The Good, The Bad …Mozart 7. part 2

WP_000050I’m going to preface this post with a little thankyou to Telstra. One of the biggest issues all of the social reviewers have had is poor battery life, this morning we all received an email that eluded to a fix that Telstra had put in place to help.

Hi all,

I’ve got news!  Overnight we implemented a fix that will optimise battery life on the Mozart 7 for people using push email.

This was an automated fix and so you will not need to adjust the settings (Telstra tweaked some settings on the servers that support push email on the Mozart and this will optimise battery life). If you have adjusted your APN, I’d recommend you return the phone to its default setting.

It seems though, that this server side optimisation is making all pushed data work more efficiently. I made it through a full nine to five day today, with my usual heavy usage, and got home with 60 % still on the battery. My normal usage is probably quadruple that of an average user, so that’s a big improvement. So Cheers Telstra! SO on with the review.


I intentionally left the camera out of the hardware overview yesterday, and I know I did a look at video, and photo quality earlier, but I wanted to revisit the camera for a very special reason. It’s ability to do fairly decent macro photography.

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All the images above were just random as I was walking home from the train station today. I didn’t take a thousand pics to get a few that looked good to post, These are all just single shots taken on a random basis.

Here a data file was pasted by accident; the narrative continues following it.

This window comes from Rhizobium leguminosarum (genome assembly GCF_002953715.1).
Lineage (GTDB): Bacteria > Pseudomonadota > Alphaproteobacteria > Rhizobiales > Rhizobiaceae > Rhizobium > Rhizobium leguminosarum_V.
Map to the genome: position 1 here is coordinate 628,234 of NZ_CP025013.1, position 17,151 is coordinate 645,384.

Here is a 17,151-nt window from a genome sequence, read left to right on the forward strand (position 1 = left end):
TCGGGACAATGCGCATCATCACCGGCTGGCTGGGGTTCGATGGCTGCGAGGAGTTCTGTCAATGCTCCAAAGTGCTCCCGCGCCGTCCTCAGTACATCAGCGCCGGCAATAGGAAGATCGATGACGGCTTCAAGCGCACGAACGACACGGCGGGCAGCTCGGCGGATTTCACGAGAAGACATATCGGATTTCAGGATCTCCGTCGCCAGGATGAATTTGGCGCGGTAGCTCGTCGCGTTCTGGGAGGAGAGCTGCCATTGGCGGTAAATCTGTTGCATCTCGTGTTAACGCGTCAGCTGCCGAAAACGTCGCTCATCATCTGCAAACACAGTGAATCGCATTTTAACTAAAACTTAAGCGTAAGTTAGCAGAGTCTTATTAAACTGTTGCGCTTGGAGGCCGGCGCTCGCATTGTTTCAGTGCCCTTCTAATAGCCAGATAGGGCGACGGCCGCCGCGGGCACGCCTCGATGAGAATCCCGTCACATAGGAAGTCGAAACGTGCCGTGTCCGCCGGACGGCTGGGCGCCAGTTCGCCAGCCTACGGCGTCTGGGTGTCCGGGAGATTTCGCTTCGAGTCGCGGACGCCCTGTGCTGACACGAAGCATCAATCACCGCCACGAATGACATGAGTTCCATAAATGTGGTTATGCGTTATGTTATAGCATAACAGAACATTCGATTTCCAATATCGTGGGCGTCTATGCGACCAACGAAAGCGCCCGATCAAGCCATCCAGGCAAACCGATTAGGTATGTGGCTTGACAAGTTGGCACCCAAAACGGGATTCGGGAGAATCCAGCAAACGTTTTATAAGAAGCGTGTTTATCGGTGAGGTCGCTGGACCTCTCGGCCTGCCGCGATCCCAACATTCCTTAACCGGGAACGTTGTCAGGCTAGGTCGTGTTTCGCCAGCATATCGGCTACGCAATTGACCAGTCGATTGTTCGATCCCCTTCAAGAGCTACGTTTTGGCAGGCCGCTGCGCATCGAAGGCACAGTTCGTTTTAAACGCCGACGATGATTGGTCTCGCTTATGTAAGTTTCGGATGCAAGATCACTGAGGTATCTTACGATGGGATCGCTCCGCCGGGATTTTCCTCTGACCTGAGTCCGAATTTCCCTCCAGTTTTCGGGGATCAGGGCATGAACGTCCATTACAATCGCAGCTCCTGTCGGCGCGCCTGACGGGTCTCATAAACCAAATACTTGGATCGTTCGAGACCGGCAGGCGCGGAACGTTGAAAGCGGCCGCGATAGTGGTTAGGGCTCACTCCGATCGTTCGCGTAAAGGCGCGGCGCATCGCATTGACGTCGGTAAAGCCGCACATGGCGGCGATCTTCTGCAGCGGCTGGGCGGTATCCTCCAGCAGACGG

Even though the camera app loads a bit slow, and I would say the dedicated camera button is a little bit small, once you get used to it, you are good to go. The other thing that’s really impressive is that the camera button will wake the phone from standby, directly to the camera. In these days of converged devices, when the camera you always have is your phone, WP7 has made things a little bit smoother.

Native Apps of Note

Native apps included with Windows Phone, should be a no brainer for Microsoft. Ll of your average smartphone apps are there, email, messaging, calendar, contacts and the like. I showed you the people hub and internet explorer earlier. In general Windows Phone is just that, a phone user interface with some fancy add ons. The biggest functionality change for all of the apps on WP7 is SkyDrive sync. Windows phone is built to sync with all of your other Windows Live services. Once you initially set up the phone, all of your info from FaceBook and windows live pulls to the phone. Office on WP7 is little better, than on WinMo 6.5. The big break through is live sync for One Note. It gives you a real time solution, across different platforms, or in the cloud for cumulative text notes that are active, editable on the go.

Zune media player is adequate, combined with the HTC equaliser software, but it gives a simple solution to get any media onto the phone, music or video.

WPxBox Xbox Live gaming is the jewel in the WP7 crown, and takes mobile device convergence up a level. Gone is that PSP, you got games on your phone. I’m impressed with the quality of the games, and the graphics quality. You don’t have to have an xBox to play the games now. You can play a slew of games on WP7, but they will cost you. The transition from the phone to the console is seamless, you don’t even have to get the console, do it all on the phone

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